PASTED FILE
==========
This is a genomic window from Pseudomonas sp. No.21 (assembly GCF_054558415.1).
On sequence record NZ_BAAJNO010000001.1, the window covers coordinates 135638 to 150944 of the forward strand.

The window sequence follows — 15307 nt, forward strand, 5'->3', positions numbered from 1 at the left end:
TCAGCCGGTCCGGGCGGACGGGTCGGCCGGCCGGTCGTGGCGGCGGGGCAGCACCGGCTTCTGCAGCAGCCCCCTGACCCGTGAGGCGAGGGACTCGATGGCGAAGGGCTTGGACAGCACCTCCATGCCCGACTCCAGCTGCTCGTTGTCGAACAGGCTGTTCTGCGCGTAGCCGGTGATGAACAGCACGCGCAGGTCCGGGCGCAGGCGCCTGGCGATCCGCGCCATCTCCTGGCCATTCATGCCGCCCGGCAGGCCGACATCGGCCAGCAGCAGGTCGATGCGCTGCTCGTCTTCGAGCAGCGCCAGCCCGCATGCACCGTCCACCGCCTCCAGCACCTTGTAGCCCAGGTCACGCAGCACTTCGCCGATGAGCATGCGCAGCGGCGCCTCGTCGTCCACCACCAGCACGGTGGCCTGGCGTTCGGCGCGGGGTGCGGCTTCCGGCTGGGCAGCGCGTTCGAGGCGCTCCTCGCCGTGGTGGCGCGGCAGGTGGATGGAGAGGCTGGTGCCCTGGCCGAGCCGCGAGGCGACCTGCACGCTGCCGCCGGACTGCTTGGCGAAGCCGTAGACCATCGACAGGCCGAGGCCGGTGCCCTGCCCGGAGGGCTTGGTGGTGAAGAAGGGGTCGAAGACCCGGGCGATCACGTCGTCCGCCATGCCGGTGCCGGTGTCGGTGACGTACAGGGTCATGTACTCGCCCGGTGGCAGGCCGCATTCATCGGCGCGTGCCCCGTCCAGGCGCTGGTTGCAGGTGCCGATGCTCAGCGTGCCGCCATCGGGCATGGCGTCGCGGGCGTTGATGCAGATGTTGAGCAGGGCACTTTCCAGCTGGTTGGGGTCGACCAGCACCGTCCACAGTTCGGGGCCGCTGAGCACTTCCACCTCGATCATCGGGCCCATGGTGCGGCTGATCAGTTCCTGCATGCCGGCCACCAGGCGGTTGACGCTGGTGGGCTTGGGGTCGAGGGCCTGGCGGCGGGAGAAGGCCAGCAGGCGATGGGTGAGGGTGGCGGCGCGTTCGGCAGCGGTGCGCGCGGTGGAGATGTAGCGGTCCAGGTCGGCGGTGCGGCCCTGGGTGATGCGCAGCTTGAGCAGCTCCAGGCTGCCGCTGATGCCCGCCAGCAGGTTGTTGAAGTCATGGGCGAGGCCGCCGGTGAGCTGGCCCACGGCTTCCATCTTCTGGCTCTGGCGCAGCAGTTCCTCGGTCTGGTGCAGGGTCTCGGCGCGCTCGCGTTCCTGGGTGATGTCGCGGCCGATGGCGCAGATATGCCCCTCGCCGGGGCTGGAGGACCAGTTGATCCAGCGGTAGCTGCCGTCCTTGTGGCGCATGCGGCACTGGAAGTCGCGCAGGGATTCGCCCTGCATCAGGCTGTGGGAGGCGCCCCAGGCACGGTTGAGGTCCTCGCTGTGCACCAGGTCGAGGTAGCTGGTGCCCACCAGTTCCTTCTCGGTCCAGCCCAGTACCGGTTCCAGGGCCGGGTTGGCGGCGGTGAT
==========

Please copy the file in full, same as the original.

This is a genomic window from Pseudomonas sp. No.21 (assembly GCF_054558415.1).
On sequence record NZ_BAAJNO010000001.1, the window covers coordinates 135638 to 150944 of the forward strand.

The window sequence follows — 15307 nt, forward strand, 5'->3', positions numbered from 1 at the left end:
TCAGCCGGTCCGGGCGGACGGGTCGGCCGGCCGGTCGTGGCGGCGGGGCAGCACCGGCTTCTGCAGCAGCCCCCTGACCCGTGAGGCGAGGGACTCGATGGCGAAGGGCTTGGACAGCACCTCCATGCCCGACTCCAGCTGCTCGTTGTCGAACAGGCTGTTCTGCGCGTAGCCGGTGATGAACAGCACGCGCAGGTCCGGGCGCAGGCGCCTGGCGATCCGCGCCATCTCCTGGCCATTCATGCCGCCCGGCAGGCCGACATCGGCCAGCAGCAGGTCGATGCGCTGCTCGTCTTCGAGCAGCGCCAGCCCGCATGCACCGTCCACCGCCTCCAGCACCTTGTAGCCCAGGTCACGCAGCACTTCGCCGATGAGCATGCGCAGCGGCGCCTCGTCGTCCACCACCAGCACGGTGGCCTGGCGTTCGGCGCGGGGTGCGGCTTCCGGCTGGGCAGCGCGTTCGAGGCGCTCCTCGCCGTGGTGGCGCGGCAGGTGGATGGAGAGGCTGGTGCCCTGGCCGAGCCGCGAGGCGACCTGCACGCTGCCGCCGGACTGCTTGGCGAAGCCGTAGACCATCGACAGGCCGAGGCCGGTGCCCTGCCCGGAGGGCTTGGTGGTGAAGAAGGGGTCGAAGACCCGGGCGATCACGTCGTCCGCCATGCCGGTGCCGGTGTCGGTGACGTACAGGGTCATGTACTCGCCCGGTGGCAGGCCGCATTCATCGGCGCGTGCCCCGTCCAGGCGCTGGTTGCAGGTGCCGATGCTCAGCGTGCCGCCATCGGGCATGGCGTCGCGGGCGTTGATGCAGATGTTGAGCAGGGCACTTTCCAGCTGGTTGGGGTCGACCAGCACCGTCCACAGTTCGGGGCCGCTGAGCACTTCCACCTCGATCATCGGGCCCATGGTGCGGCTGATCAGTTCCTGCATGCCGGCCACCAGGCGGTTGACGCTGGTGGGCTTGGGGTCGAGGGCCTGGCGGCGGGAGAAGGCCAGCAGGCGATGGGTGAGGGTGGCGGCGCGTTCGGCAGCGGTGCGCGCGGTGGAGATGTAGCGGTCCAGGTCGGCGGTGCGGCCCTGGGTGATGCGCAGCTTGAGCAGCTCCAGGCTGCCGCTGATGCCCGCCAGCAGGTTGTTGAAGTCATGGGCGAGGCCGCCGGTGAGCTGGCCCACGGCTTCCATCTTCTGGCTCTGGCGCAGCAGTTCCTCGGTCTGGTGCAGGGTCTCGGCGCGCTCGCGTTCCTGGGTGATGTCGCGGCCGATGGCGCAGATATGCCCCTCGCCGGGGCTGGAGGACCAGTTGATCCAGCGGTAGCTGCCGTCCTTGTGGCGCATGCGGCACTGGAAGTCGCGCAGGGATTCGCCCTGCATCAGGCTGTGGGAGGCGCCCCAGGCACGGTTGAGGTCCTCGCTGTGCACCAGGTCGAGGTAGCTGGTGCCCACCAGTTCCTTCTCGGTCCAGCCCAGTACCGGTTCCAGGGCCGGGTTGGCGGCGGTGAT